Lartet sentence example

lartet
  • Following Cuvier's Recherches sur les ossemens fossiles, the rich succession of Tertiary mammalian life was gradually revealed to France through the explorations and descriptions of such authors as Croizet, Jobert, de Christol, Eymar, Pomel and Lartet, during a period of rather dry, systematic work, which included, however, the broader generalizations of Henri Marie Ducrotay de Blainville (1778-1850), and culminated in the comprehensive treatises on Tertiary palaeontology of Paul Gervais (1816-1879).
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  • The then recent work of Cuvier on fossil mammalia encouraged Lartet in excavations which led in 1834 to his first discovery of fossil remains in the neighbourhood of Auch.
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  • In his work in the Perigord district Lartet had the aid of Henry Christy.
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  • The important discoveries in the Madeleine cave and elsewhere were published by Lartet and Christy under the title Reliquiae Aquitanicae, the first part appearing in 1865.
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  • Christy died before the completion of the work, but Lartet continued it until his breakdown in health in 1870.
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  • The most modest and one of the most illustrious of the founders of modern palaeontology, Lartet's work had previously been publicly recognized by his nomination as an officer of the Legion of Honour; and in 1848 he had had the offer of a political post.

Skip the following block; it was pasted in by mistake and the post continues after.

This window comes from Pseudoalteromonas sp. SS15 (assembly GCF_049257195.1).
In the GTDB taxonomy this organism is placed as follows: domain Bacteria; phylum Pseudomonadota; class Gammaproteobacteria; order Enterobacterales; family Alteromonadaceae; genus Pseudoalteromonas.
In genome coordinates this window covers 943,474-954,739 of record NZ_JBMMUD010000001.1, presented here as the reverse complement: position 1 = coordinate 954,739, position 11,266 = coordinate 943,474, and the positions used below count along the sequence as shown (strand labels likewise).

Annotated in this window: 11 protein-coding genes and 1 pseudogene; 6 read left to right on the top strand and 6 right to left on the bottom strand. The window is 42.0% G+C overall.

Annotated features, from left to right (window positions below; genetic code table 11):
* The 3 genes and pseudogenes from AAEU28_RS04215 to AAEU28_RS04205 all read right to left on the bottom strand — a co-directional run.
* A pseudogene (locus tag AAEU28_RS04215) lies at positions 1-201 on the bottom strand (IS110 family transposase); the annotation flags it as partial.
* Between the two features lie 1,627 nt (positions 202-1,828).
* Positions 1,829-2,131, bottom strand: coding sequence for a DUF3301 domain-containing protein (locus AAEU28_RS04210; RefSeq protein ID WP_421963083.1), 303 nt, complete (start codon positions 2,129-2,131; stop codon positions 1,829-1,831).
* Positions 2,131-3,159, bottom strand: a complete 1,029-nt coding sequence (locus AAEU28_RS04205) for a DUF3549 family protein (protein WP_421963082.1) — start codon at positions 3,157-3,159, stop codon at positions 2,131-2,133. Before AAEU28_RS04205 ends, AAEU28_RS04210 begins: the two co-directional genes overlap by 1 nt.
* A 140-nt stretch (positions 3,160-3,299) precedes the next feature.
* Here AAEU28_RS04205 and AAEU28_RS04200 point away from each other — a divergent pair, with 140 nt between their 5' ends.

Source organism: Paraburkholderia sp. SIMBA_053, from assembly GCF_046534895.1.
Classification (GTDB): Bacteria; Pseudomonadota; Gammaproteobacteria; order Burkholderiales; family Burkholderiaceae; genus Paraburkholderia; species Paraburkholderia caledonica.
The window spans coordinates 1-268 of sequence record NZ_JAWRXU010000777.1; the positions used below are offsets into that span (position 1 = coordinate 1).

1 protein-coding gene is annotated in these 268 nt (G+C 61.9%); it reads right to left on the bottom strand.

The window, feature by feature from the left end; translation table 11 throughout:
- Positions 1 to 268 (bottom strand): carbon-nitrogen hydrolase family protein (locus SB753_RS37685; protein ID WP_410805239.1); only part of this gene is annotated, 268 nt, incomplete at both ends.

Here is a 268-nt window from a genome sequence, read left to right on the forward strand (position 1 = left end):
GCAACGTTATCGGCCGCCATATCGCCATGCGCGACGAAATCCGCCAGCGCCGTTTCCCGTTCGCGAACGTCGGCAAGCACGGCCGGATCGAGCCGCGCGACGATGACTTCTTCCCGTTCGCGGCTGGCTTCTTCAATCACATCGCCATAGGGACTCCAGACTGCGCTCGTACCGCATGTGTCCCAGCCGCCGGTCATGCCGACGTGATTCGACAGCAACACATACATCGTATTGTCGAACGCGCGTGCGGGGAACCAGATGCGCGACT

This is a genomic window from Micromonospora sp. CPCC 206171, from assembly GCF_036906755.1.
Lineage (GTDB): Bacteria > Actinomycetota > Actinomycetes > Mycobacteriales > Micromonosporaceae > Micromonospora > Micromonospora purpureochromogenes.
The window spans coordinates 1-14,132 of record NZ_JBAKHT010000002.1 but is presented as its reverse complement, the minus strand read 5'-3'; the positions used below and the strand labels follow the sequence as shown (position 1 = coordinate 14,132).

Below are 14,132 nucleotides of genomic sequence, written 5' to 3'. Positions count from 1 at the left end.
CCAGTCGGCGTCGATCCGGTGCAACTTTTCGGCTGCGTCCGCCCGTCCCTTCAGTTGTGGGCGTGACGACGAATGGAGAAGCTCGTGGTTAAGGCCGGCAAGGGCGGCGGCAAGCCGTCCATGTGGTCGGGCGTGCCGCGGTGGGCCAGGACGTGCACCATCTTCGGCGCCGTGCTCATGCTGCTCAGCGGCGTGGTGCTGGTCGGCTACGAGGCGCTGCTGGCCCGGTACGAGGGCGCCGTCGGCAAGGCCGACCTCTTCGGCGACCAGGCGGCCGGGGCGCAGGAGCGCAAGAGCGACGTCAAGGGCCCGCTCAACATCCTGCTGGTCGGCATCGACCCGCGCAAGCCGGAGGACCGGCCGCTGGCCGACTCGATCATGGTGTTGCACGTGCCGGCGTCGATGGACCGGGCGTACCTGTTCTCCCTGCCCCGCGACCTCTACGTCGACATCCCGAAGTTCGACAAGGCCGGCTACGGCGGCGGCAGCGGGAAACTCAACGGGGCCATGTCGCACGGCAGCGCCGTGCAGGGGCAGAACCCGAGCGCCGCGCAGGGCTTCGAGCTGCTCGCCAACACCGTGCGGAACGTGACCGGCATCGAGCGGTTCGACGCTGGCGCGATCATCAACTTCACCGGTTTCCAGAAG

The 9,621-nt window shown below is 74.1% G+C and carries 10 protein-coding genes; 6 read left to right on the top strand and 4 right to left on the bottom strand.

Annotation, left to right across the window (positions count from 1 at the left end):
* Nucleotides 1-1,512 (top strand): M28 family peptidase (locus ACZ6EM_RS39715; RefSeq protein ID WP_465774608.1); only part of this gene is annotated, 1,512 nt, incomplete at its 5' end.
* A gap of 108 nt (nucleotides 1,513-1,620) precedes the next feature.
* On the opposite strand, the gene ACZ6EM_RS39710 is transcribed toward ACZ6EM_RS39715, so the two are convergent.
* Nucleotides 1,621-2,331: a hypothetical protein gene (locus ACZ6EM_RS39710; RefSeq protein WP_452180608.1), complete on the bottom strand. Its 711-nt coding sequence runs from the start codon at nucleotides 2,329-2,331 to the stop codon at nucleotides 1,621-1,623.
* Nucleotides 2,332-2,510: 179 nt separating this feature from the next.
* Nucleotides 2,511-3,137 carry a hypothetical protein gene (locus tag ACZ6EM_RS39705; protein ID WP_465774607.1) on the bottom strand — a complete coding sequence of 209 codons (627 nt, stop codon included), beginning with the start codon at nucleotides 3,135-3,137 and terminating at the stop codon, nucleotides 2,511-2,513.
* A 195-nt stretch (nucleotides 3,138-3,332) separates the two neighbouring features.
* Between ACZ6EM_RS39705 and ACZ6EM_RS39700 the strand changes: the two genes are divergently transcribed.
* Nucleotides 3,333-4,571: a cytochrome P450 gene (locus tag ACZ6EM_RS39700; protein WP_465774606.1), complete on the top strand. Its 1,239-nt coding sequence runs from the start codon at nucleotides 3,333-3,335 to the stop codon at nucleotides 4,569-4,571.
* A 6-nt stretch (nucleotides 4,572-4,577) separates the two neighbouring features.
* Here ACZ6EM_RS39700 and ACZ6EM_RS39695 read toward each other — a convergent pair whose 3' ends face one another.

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  • Christy joined the Geological Society, and in company with his friend Edouard Lartet explored the caves in the valley of the Vezere, a tributary of the Dordogne in the south of France.
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  • He died, however, on the 4th of May 1865, of inflammation of the lungs supervening on a severe cold contracted during excavation work at La Palisse, leaving a half-finished book, entitled Reliquiae Aquitanicae, being contributions to the Archaeology and Palaeontology of Perigord and the adjacent provinces of Southern France; this was issued in parts and completed at the expense of Christy's executors, first by Lartet and, after his death in 1870, by Professor Rupert Jones.
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  • To-day anthropology is grappling with the heavy task of systematizing the vast stores of knowledge to which the key was found by Boucher de Perthes, by Lartet, Christy and their successors.
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  • Since his time the duc de Luynes, Lartet, Wilson, Hull, Blanckenhorn, Gautier, Libbey, Masterman and Schmidt, to name but a few, have made contributions to our knowledge of this lake; but still many problems present themselves for solution.
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